A proposal on how to bring Europe back to its citizens
by Kai Böhme
Europe, the European idea is in trouble. The COVID-19 pandemic is a crisis which has cast new shadows over the EU. It is a crisis which hardly is been used as an opportunity to step back, reflect and change direction. What can Europe do to change this? What can Europe do to turn the boat around? Could Europe stimulate people’s adventuresomeness to explore other parts of the EU not just for holidays and student exchanges?
Throwing a tiny stone in the discussion, here comes a proposal for an ERASMUS Sabbatical to which any EU citizen can apply. Offering any EU-citizen older than 25 to spend one year paid in another EU country.
Territorial dimension of Brexit
by Cliff Hague
Much has been written about Brexit. Surprisingly little has been written about it from a territorial perspective. Nor has Brexit attracted as much attention as might have been expected from territorial researchers across Europe. Following the referendum, there was no major European conference of territorial researchers to analyse what was certainly the most significant territorial event since the enlargement of the Union back in 2004.
Insights to support necessary policy innovation
by Peter Schön and Peter Mehlbye
The COVID-19 pandemic has differentiated territorial impacts and affects cities, towns and countryside and their inhabitants. It has not only revealed differences in living conditions for people and between places but contributes also to further differentiation of societies. The political answers to shape post-COVID Europe have to take this social and territorial differentiation into account.
Drawing on the Territorial Thinker’s Briefing 7, Peter Schön and Peter Mehlbye share their insights on trends as well as ideas and a mindset for policy makers that could support this necessary process of policy innovation.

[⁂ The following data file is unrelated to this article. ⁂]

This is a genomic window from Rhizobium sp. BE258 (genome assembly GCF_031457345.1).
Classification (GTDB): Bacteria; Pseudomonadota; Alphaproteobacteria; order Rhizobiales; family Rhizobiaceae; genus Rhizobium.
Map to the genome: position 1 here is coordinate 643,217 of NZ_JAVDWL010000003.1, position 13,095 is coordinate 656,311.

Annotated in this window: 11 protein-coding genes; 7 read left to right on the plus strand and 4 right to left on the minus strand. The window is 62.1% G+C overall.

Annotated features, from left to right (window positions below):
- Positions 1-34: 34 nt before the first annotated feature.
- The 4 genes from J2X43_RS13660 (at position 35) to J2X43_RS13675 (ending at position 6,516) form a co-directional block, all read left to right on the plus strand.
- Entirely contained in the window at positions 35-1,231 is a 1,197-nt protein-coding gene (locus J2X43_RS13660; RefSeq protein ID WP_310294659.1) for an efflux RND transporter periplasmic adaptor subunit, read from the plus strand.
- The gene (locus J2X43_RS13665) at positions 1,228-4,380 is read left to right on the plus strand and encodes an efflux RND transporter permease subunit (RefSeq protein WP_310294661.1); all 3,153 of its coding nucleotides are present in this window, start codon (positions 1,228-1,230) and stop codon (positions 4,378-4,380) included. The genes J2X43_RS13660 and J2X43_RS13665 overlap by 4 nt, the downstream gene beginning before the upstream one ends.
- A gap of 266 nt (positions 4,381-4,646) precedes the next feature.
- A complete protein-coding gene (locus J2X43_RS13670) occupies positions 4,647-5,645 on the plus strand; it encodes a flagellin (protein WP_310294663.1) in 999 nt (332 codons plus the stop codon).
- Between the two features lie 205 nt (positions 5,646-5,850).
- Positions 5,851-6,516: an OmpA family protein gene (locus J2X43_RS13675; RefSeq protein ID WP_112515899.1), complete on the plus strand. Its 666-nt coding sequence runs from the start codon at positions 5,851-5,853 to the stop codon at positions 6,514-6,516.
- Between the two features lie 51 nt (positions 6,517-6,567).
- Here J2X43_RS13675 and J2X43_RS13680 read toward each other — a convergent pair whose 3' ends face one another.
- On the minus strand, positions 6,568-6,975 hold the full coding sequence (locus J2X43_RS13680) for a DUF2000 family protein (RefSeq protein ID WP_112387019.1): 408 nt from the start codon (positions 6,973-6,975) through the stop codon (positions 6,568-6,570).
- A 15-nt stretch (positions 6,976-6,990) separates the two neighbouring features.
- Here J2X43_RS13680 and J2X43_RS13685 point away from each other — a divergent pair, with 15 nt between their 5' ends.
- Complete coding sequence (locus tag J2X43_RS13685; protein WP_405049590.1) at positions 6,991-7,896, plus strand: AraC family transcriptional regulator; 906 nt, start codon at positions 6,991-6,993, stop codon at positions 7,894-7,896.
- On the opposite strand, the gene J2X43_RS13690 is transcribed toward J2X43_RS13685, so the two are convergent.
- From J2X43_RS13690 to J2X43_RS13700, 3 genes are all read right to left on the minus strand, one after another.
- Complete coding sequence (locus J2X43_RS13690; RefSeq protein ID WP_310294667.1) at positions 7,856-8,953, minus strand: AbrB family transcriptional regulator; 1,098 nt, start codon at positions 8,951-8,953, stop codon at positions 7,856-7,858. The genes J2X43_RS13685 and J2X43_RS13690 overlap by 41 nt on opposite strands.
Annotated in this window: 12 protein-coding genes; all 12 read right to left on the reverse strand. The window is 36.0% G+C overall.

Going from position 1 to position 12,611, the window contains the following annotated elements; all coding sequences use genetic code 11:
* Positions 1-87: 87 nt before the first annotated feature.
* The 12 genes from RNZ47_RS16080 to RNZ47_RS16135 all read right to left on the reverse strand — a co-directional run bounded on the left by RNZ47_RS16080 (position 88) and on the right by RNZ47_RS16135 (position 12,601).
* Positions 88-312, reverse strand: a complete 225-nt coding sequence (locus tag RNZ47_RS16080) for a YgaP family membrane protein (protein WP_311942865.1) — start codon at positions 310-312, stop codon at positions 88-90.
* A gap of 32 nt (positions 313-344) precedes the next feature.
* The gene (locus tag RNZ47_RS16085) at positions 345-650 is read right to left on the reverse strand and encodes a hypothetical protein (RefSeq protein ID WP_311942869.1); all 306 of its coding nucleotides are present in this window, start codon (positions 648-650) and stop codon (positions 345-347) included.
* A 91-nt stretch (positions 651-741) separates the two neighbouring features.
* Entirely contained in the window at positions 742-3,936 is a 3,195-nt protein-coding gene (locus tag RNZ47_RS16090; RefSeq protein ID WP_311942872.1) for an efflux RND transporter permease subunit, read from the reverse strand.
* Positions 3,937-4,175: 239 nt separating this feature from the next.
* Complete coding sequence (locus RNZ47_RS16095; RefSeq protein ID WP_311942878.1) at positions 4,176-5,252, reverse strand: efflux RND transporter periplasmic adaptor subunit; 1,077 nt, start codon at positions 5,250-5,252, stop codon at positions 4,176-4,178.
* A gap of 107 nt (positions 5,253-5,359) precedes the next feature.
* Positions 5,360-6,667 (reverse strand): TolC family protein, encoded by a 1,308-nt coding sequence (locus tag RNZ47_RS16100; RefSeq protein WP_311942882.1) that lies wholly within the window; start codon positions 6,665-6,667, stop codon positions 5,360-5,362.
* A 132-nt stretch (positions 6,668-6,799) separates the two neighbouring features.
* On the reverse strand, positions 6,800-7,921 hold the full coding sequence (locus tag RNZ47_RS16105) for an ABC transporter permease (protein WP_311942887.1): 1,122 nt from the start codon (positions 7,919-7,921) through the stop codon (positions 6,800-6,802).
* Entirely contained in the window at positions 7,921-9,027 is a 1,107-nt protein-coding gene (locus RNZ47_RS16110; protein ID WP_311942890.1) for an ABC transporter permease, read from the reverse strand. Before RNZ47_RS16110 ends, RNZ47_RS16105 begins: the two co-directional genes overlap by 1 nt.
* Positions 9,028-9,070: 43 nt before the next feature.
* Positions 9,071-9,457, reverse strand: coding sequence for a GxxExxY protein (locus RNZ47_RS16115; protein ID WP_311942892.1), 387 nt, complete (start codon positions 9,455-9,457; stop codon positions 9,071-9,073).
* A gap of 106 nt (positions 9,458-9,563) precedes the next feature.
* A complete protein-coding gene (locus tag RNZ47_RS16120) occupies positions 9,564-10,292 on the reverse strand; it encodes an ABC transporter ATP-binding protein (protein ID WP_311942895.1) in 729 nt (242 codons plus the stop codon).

A budget without a vision risks to increase inequalities
A guest contribution by Christian Lüer and Kai Böhme
The historic EU budget deal risks widening the economic and social gap in Europe. The EU needs a common vision more urgently than the trillion-euro package.
EU leaders have made history by agreeing on a recovery plan to combat the effects of the corona pandemic. This can already be said today, although the European Parliament's approval is still pending and resistance on certain points is to be expected. Joint debts and the financial volume of the 1.8 trillion-euro package consisting of the recovery plan and the next multi-annual financial framework alone represent a milestone in the process of European integration. Ultimately, however, its success will be measured by its actual impact. The main question is whether and how quickly European economies will get back on their feet. Behind this, there is also the question of the spatial dimension. Which cities and regions will recover quickly, and which will continue to struggle with recovery for many years?
Territorialising smart specialisation
A guest contribution by the Friends of Smart Specialisation
One of the key features of successful regional innovation ecosystems is their ability to conceive and implement smart specialisation strategies. If applied wisely, smart specialisation can help enable cohesion policy to increase its effectiveness. This implies finding the correct balance between achieving the benefits of scale and scope for pan-European challenges while reflecting local circumstances and priorities. Such is the underlying message of smart specialisation. However, there has been much less thinking on the territorial impacts of smart specialisation and the blog calls for a widening of smart specialisation to include the territorial dimension.
Reflections 70 years after the Schumann Declaration
For 70 years, the gradual process of ever-stronger interdependence, integration, and ‘give and take’ collaboration, has evolved and developed constructively. However, recently, this process has started to falter. The EU faces its biggest crisis. This crisis represents both a challenge and a great opportunity for the European idea. The question is, how do we embrace the opportunity and adapt the EU to face the post-crisis period and bring Europe more into the hearts and minds of the majority of its citizens?
To address this challenge and embrace the opportunity, two fundamental things have to change: